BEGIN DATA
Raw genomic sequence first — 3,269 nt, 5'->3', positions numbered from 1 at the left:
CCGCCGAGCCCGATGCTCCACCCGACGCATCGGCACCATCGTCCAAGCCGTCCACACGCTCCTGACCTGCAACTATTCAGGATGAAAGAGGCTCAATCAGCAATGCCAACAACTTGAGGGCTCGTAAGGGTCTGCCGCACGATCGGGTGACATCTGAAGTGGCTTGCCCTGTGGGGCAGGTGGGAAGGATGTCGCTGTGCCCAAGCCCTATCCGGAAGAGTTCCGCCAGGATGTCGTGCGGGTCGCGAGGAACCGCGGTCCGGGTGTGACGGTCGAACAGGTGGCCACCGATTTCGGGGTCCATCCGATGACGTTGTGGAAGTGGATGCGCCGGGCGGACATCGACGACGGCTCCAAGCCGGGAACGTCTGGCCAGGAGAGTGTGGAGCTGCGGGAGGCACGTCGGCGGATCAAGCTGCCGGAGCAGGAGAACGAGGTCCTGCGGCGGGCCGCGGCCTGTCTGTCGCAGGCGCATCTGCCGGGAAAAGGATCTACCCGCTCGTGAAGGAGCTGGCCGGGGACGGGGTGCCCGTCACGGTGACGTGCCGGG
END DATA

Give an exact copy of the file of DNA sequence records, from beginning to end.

Raw genomic sequence first — 3,269 nt, 5'->3', positions numbered from 1 at the left:
CCGCCGAGCCCGATGCTCCACCCGACGCATCGGCACCATCGTCCAAGCCGTCCACACGCTCCTGACCTGCAACTATTCAGGATGAAAGAGGCTCAATCAGCAATGCCAACAACTTGAGGGCTCGTAAGGGTCTGCCGCACGATCGGGTGACATCTGAAGTGGCTTGCCCTGTGGGGCAGGTGGGAAGGATGTCGCTGTGCCCAAGCCCTATCCGGAAGAGTTCCGCCAGGATGTCGTGCGGGTCGCGAGGAACCGCGGTCCGGGTGTGACGGTCGAACAGGTGGCCACCGATTTCGGGGTCCATCCGATGACGTTGTGGAAGTGGATGCGCCGGGCGGACATCGACGACGGCTCCAAGCCGGGAACGTCTGGCCAGGAGAGTGTGGAGCTGCGGGAGGCACGTCGGCGGATCAAGCTGCCGGAGCAGGAGAACGAGGTCCTGCGGCGGGCCGCGGCCTGTCTGTCGCAGGCGCATCTGCCGGGAAAAGGATCTACCCGCTCGTGAAGGAGCTGGCCGGGGACGGGGTGCCCGTCACGGTGACGTGCCGGG